The assumption that the delay is due to “young people” sowing their wild oats, every body’s doing it, and no one is capable of learning the discipline of chastity. I get that there is a generation of folks who refer to said singles as “younger folk” and who are more comfortable with the days when women stayed home and fulfilled their established role in life, however, this is also a symptom of the school of thought that has turned the family into an idol. Yeah, I said it. Too often, the singles of the church are neither reached out to nor truly appreciated, but treated like second class citizens within the church (because you haven’t fulfilled your role as a man or woman until you’ve gotten married and had children). Singles have all of this mythical disposable income since they don’t have a family to support and they are always available to run the church nursery so that real Christians can hear the sermon.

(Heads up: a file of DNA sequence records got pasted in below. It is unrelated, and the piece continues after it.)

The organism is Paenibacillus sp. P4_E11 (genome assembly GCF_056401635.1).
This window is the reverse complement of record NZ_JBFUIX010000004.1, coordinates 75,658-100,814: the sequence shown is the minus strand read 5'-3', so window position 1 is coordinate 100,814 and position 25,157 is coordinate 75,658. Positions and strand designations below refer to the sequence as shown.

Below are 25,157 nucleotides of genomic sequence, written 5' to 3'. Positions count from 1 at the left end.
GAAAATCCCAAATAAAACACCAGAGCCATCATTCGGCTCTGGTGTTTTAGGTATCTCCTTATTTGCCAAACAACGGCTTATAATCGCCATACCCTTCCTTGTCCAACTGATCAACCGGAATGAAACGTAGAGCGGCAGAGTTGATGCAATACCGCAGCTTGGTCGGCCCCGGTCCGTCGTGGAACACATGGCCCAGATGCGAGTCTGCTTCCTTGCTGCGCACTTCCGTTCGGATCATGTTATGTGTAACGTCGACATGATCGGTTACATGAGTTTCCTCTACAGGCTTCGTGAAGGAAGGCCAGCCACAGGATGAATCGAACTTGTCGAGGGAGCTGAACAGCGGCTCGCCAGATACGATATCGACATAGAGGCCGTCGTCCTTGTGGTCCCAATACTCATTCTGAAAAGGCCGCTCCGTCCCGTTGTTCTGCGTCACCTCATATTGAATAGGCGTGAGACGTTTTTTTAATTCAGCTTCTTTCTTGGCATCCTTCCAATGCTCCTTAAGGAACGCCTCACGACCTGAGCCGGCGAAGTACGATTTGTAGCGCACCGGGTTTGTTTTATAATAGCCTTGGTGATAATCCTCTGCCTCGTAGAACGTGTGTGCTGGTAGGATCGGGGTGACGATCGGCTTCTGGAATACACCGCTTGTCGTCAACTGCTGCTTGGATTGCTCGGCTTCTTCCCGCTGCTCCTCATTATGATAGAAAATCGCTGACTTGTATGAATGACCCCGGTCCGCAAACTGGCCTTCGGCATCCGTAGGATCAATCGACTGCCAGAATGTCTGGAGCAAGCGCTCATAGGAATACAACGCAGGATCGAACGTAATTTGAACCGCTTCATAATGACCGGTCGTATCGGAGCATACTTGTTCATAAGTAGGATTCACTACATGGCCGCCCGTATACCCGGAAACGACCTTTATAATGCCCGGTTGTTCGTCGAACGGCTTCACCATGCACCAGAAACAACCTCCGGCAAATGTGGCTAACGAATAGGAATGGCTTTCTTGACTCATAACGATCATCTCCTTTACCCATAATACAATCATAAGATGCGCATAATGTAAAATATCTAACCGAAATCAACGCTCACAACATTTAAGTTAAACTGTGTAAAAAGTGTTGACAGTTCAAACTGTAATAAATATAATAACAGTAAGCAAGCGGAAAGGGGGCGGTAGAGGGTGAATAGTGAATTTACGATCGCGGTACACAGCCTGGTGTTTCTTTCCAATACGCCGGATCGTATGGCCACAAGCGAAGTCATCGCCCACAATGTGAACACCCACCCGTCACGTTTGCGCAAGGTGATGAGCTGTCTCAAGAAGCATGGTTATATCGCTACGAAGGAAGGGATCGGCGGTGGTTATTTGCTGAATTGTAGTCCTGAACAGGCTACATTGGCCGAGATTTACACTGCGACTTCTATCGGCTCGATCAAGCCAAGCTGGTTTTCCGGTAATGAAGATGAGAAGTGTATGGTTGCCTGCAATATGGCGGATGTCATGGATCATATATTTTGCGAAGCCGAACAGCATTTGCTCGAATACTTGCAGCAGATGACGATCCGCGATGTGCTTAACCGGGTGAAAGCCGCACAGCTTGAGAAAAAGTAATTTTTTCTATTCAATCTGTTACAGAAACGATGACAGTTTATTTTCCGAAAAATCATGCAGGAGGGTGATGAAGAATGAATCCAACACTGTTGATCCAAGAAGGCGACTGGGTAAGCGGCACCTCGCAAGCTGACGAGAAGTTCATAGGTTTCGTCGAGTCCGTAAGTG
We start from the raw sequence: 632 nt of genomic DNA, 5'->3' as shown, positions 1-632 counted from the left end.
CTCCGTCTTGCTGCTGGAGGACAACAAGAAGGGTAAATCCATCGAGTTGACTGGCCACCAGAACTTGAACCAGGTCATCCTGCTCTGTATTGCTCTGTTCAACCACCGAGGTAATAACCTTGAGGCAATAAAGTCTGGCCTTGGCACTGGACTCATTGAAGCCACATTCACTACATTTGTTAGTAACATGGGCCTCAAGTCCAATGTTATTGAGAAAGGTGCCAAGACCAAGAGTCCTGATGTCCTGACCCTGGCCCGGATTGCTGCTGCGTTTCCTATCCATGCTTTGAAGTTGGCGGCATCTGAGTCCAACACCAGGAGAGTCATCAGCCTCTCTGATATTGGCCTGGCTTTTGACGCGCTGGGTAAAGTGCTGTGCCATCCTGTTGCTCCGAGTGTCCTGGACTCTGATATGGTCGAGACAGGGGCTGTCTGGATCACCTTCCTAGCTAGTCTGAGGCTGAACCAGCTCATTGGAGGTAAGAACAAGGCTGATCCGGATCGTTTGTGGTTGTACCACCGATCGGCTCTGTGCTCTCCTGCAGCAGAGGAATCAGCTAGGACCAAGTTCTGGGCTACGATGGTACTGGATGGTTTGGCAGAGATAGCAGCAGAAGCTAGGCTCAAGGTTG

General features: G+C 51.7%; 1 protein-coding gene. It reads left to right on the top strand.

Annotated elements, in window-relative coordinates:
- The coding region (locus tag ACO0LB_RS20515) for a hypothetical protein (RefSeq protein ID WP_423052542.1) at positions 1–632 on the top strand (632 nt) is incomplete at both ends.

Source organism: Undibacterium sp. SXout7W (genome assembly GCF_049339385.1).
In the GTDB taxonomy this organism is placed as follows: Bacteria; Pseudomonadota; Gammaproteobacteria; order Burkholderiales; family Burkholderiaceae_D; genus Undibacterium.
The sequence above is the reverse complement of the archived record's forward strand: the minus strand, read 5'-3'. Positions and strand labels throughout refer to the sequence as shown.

As one who believes wholeheartedly in the biblical pattern of complementarity and in the male responsibility to lead, I charge young men with far greater responsibility for this failure. The extension of a “boy culture” into the twenties and thirties, along with a sense of uncertainty about the true nature of male leadership has led many young men to focus on career, friends, sports, and any number of other satisfactions when they should be preparing themselves for marriage and taking responsibility to grow up, be the man, and show God’s glory as husband and father.

Do you know why it is the men’s fault? Primarily because it was women who raised the ruckus when he first talked about the sin of singleness. I guess we could blame the guys, but I suspect there’s a dearth of dating across the board. One of the things that plays into this extended dating time is that it is taking our generation(s) longer to find themselves. (My personal theory is because we haven’t had to. There’s been no major cultural event that has forced us to “grow up,” no major war (not like a World War or anything involving a draft), no Depression, no defining societal moment. It’s just a theory.)